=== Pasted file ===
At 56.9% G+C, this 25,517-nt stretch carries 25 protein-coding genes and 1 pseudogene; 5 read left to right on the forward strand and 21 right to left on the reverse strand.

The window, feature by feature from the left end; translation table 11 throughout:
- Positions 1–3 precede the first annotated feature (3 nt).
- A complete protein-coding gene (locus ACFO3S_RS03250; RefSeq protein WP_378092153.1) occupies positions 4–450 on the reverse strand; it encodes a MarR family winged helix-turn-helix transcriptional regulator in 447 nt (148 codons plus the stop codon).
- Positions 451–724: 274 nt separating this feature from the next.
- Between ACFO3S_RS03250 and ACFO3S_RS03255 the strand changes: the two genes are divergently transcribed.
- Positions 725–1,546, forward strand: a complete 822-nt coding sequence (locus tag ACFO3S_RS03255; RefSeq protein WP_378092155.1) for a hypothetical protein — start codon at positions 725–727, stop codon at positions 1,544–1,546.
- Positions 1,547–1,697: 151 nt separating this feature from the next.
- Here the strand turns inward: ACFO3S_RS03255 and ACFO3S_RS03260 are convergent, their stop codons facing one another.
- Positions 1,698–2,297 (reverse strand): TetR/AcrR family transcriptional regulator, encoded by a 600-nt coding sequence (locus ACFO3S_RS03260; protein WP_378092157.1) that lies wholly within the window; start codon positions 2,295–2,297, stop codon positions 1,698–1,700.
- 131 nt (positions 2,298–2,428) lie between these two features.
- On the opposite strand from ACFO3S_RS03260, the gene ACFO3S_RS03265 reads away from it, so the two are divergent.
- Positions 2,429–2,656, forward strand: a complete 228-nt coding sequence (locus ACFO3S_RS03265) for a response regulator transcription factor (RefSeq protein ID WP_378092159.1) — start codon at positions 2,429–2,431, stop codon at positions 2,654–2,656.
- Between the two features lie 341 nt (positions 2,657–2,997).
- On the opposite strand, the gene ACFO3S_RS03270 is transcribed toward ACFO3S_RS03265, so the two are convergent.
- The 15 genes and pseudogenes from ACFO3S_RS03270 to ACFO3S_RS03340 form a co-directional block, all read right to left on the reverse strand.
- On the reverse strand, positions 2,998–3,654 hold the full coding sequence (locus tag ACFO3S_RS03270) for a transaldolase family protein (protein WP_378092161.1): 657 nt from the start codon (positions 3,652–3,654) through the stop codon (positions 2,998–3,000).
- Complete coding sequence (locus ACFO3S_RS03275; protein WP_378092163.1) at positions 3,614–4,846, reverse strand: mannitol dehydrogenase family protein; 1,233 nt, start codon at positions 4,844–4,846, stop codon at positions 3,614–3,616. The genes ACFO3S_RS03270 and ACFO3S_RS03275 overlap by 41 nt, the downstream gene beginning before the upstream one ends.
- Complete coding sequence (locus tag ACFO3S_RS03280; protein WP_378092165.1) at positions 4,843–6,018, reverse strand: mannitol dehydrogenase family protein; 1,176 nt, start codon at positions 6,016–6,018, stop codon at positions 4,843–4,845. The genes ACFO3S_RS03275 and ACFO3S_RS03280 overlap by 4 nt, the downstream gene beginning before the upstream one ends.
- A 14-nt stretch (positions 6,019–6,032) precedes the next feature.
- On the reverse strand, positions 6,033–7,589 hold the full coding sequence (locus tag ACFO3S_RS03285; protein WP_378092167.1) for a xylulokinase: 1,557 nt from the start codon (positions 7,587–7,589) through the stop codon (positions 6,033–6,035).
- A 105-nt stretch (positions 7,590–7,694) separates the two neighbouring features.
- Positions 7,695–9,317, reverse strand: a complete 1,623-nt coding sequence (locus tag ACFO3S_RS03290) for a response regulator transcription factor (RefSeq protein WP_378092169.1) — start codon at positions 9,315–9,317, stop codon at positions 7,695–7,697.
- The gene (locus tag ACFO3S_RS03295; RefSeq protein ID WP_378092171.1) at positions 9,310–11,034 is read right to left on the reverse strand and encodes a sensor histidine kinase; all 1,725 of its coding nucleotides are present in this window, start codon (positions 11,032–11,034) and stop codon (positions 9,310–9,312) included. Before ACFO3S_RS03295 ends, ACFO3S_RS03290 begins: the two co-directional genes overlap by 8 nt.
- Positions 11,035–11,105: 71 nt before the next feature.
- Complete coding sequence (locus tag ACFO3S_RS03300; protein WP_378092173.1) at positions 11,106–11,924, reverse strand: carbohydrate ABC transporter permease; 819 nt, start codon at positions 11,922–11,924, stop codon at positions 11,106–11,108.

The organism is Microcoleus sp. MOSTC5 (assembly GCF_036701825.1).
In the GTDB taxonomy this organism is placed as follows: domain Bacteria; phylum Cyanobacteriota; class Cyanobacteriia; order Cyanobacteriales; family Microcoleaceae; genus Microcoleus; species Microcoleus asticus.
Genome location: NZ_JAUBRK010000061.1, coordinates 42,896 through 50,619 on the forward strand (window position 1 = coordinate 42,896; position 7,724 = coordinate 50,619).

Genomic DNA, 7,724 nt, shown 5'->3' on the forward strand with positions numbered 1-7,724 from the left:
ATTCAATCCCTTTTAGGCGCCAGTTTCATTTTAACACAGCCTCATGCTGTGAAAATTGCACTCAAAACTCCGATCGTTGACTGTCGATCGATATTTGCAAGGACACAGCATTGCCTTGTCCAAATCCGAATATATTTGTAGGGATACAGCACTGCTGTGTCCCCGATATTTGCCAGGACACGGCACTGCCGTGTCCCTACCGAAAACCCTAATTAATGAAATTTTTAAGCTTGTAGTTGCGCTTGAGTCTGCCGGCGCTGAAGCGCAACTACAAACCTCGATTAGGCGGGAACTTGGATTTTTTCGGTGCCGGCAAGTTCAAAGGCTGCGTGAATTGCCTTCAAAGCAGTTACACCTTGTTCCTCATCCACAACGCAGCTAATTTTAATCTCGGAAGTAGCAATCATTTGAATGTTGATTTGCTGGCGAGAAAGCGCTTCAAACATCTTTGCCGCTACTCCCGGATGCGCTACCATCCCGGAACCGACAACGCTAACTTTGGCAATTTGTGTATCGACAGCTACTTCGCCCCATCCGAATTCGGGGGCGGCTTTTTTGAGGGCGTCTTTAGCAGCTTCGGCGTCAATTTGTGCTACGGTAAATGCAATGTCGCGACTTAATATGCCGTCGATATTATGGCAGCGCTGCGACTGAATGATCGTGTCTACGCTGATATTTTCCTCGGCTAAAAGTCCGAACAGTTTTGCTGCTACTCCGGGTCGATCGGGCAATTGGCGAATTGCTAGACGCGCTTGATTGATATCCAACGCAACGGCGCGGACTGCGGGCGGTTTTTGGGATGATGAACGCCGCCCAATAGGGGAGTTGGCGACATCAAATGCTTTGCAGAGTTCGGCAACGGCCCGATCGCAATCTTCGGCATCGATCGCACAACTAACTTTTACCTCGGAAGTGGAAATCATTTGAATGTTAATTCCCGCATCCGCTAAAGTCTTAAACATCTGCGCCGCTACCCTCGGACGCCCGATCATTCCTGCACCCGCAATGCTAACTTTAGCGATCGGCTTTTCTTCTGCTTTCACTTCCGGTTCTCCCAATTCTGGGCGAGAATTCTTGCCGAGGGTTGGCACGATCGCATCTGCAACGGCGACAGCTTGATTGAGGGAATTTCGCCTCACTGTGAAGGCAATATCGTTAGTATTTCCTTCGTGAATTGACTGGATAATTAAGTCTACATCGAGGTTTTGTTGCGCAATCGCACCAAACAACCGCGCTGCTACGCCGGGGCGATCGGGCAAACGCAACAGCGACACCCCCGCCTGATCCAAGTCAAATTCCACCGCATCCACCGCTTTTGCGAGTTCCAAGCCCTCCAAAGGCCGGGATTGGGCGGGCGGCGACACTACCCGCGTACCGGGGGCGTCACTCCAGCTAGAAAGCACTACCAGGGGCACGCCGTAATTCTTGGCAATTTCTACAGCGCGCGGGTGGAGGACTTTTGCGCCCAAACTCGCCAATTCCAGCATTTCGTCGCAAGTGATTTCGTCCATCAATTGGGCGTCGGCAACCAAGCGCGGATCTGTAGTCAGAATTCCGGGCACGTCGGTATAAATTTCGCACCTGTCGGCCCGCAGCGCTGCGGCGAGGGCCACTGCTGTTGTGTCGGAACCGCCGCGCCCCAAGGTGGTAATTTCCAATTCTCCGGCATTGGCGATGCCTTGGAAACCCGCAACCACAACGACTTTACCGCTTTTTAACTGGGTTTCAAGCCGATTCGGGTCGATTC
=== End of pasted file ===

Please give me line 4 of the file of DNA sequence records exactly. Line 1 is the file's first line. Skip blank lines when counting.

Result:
- A complete protein-coding gene (locus ACFO3S_RS03250; RefSeq protein WP_378092153.1) occupies positions 4–450 on the reverse strand; it encodes a MarR family winged helix-turn-helix transcriptional regulator in 447 nt (148 codons plus the stop codon).